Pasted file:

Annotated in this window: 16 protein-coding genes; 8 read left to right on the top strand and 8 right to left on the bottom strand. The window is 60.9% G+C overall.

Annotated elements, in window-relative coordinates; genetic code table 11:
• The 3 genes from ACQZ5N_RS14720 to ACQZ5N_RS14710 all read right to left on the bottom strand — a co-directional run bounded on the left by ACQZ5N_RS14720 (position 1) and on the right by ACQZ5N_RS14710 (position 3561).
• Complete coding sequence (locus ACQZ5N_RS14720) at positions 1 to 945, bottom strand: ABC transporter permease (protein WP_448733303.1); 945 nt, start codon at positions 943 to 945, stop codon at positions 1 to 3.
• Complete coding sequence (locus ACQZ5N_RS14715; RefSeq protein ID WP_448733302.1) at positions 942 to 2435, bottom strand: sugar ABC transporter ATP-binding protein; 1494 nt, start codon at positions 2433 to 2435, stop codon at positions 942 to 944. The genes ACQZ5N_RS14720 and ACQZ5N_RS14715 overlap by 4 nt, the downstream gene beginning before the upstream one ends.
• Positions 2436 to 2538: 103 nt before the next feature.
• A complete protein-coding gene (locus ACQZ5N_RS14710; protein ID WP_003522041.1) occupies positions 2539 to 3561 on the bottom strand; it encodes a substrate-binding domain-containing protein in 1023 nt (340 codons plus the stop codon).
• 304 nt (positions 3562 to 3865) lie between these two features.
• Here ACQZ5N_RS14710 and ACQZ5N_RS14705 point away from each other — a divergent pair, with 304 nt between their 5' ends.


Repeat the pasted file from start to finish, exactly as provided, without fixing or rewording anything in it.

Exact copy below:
Annotated in this window: 16 protein-coding genes; 8 read left to right on the top strand and 8 right to left on the bottom strand. The window is 60.9% G+C overall.

Annotated elements, in window-relative coordinates; genetic code table 11:
• The 3 genes from ACQZ5N_RS14720 to ACQZ5N_RS14710 all read right to left on the bottom strand — a co-directional run bounded on the left by ACQZ5N_RS14720 (position 1) and on the right by ACQZ5N_RS14710 (position 3561).
• Complete coding sequence (locus ACQZ5N_RS14720) at positions 1 to 945, bottom strand: ABC transporter permease (protein WP_448733303.1); 945 nt, start codon at positions 943 to 945, stop codon at positions 1 to 3.
• Complete coding sequence (locus ACQZ5N_RS14715; RefSeq protein ID WP_448733302.1) at positions 942 to 2435, bottom strand: sugar ABC transporter ATP-binding protein; 1494 nt, start codon at positions 2433 to 2435, stop codon at positions 942 to 944. The genes ACQZ5N_RS14720 and ACQZ5N_RS14715 overlap by 4 nt, the downstream gene beginning before the upstream one ends.
• Positions 2436 to 2538: 103 nt before the next feature.
• A complete protein-coding gene (locus ACQZ5N_RS14710; protein ID WP_003522041.1) occupies positions 2539 to 3561 on the bottom strand; it encodes a substrate-binding domain-containing protein in 1023 nt (340 codons plus the stop codon).
• 304 nt (positions 3562 to 3865) lie between these two features.
• Here ACQZ5N_RS14710 and ACQZ5N_RS14705 point away from each other — a divergent pair, with 304 nt between their 5' ends.